Let’s Get the Big Money OUT of Oregon Politics! By Harry Lonsdale
Are you sick and tired of all of the Big Money in Oregon politics? Troubled that some lobbyist from the tobacco industry is out on the golf course—right now—with your State Representative? Does the thought arise that democracy is broken in America?
If so, read on. There’s something you can do to help fix the problem. A group of dedicated Oregonians named “Money Is Not Democracy” has crafted an Initiative for 2004 that ends the corruption of money in Oregon politics.
This is possible using the Voter’s Initiative. It allows We the People to pass laws, even amend the state Constitution.
In 1902, Oregon became the second state, after South Dakota, to approve—with 90+% of the vote—a Constitutional Amendment giving citizens the direct power to make laws. Two years later, Oregon became the first state in the union to actually make laws this way. Thus was born the Voter’s Initiative, the only real political power that voters have.
The Initiative has been widely used in Oregon ever since. We’ve passed more laws by Initiative than any other state—and, for the most part, the Initiative process has been enormously beneficial to Oregonians. Women got the right to vote in Oregon, by Initiative, in 1912, years before it became federal law. Similarly, the 40-hour workweek became law in Oregon by the voters’ Initiative process. These were the most important social justice issues of the day.
Now we’ve got an issue every bit as big as those issues were then. We’re going after Big Money in politics. And we will win, just as earlier generations of Oregonians won. We’re talking big-time Campaign Finance Reform in our state!
The amount of money spent in Oregon politics has exploded, mainly because of the high cost of buying TV time to run ads. Huge “contributions” from corporations and wealthy individuals are thinly veiled bribes. Those contributors want something when the election is over. And they usually get it, at the expense of the public good.
Why should you care? Because the flood of money impacts every facet of our lives, from the taxes we pay, to corporate welfare, to environmental regulation, to arms exports, even to the war in Iraq. Special interests, including the health insurance industry and National Rifle Association, thwart the will of the voters by denying us universal healthcare and gun control, for example.
Campaign Finance Reform (CFR) activists have been at work in Oregon for more than a decade. In 1994, Oregon voters overwhelmingly approved a CFR Initiative, with a 72% “yes” vote. For the one election cycle that the statute was in effect it had a very positive effect: campaign contributions dropped by about 3/4. Unfortunately, the Oregon Supreme Court ruled the law unconstitutional in 1997, arguing it violated the free speech clause in Oregon’s Constitution. (Our Constitution is even more protective of freedom of speech than the U.S. Constitution.) Since then, campaign contributions and expenditures have continued to skyrocket, hitting an all-time high of $42 million in 2002. (In the 2002 governors race, one man—Loren Parks—contributed about $700,000 to Kevin Mannix campaign. Mannix still lost.) With all of the money, of course, came all of the influence-peddling, corruption, sold-out lawmakers, and laws favoring the special interests, starting with corporate tax-breaks.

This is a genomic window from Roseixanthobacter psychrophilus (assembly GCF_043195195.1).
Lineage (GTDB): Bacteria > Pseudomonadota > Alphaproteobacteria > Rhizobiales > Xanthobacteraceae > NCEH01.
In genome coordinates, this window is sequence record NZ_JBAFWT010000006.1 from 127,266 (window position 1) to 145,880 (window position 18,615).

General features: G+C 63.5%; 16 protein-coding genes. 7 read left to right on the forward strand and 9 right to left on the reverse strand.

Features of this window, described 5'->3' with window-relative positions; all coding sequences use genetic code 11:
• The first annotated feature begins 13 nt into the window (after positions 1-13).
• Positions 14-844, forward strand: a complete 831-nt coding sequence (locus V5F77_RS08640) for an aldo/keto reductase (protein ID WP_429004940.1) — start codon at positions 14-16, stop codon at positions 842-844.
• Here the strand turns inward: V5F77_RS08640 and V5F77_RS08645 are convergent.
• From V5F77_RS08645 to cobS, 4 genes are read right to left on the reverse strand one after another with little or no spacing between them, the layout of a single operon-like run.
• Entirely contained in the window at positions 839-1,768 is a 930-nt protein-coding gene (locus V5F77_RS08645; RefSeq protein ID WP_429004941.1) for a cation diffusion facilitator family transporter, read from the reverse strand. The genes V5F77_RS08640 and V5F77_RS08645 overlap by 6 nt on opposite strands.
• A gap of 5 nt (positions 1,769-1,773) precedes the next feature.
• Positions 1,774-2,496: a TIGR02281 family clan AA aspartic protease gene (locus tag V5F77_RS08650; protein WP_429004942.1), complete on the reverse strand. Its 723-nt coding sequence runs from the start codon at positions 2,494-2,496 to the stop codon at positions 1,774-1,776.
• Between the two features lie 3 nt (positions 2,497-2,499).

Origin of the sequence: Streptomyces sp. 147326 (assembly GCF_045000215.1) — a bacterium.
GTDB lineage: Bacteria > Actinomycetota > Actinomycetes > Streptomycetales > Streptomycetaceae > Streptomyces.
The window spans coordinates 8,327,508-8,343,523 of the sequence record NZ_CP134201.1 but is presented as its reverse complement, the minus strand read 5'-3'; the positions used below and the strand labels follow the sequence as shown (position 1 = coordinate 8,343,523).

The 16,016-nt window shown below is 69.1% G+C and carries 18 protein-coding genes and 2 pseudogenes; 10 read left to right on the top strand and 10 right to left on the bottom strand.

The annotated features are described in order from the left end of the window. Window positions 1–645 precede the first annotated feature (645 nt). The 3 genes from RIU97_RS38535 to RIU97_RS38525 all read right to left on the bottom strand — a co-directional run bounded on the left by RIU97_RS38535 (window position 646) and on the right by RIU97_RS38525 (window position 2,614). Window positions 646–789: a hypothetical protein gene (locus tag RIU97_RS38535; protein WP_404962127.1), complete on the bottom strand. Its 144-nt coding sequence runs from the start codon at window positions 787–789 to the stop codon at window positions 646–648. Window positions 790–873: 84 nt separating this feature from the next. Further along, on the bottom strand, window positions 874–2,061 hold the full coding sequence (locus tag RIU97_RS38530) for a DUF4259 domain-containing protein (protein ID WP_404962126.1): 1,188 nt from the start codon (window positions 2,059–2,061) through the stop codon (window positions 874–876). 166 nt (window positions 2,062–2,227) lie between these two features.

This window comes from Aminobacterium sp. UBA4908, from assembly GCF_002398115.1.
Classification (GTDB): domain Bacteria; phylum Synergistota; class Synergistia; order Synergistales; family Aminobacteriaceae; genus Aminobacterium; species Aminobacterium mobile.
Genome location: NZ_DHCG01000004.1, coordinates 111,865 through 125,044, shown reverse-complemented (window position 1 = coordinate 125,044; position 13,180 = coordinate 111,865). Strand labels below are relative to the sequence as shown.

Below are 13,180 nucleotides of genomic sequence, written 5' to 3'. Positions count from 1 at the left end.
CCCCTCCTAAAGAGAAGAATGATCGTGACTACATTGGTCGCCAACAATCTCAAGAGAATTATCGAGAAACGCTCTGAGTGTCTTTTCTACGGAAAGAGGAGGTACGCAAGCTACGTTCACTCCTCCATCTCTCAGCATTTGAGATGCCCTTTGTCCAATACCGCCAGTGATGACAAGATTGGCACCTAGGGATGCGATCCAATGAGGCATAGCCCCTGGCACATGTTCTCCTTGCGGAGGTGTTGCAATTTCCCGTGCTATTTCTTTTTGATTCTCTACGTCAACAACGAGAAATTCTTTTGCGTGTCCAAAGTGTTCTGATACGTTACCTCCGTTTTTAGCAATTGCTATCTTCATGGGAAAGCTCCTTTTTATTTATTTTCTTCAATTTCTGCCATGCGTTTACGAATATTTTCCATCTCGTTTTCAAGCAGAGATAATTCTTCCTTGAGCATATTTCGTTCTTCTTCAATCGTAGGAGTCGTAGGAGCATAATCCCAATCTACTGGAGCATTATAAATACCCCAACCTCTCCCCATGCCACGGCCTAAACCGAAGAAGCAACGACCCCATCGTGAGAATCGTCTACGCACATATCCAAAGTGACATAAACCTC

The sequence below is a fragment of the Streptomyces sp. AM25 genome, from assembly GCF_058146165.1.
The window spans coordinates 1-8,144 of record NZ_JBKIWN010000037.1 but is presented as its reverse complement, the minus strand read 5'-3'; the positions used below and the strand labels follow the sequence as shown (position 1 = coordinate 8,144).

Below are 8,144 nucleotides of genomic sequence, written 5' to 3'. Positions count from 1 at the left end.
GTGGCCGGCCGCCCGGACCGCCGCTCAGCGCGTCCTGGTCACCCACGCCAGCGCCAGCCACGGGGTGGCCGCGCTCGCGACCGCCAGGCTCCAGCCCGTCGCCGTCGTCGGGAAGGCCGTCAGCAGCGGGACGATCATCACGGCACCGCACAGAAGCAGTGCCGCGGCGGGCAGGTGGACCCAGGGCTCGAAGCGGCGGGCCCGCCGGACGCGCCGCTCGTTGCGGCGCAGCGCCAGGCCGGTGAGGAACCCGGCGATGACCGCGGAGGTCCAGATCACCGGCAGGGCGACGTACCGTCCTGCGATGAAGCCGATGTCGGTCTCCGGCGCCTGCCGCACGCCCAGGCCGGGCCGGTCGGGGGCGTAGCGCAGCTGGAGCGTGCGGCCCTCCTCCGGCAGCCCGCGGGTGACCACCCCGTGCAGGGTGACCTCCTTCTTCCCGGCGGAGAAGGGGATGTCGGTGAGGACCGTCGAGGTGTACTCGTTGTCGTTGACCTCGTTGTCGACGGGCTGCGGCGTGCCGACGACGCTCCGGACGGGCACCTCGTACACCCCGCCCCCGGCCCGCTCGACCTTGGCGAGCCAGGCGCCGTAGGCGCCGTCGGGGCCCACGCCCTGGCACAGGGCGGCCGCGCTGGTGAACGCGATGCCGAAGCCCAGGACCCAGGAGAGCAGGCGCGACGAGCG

But the will of the people cannot be denied. We know from poll results that Oregonians still overwhelmingly favor CFR. And now we have a very strong law-in-the-making. It’s known as Petition 53.
When it becomes law, Petition 53:
- Prohibits all corporate and labor union contributions to candidates for all in-state elections.
- Limits contributions from individuals to candidates to $1,000 for partisan state-wide races, $400 for non-partisan or judi-cial races, and $200 for non-statewide races.
- Allows contributions to political committees, but sets limits on those contributions. Aggregate annual contributions to committees and political parties are limited to $5,000 per person.
- Limits the amount wealthy individuals can contribute to their own election campaigns to $20,000.
- Allows the creation of small donor committees, with contribution limits of $50 per person annually, to support or oppose any candidate.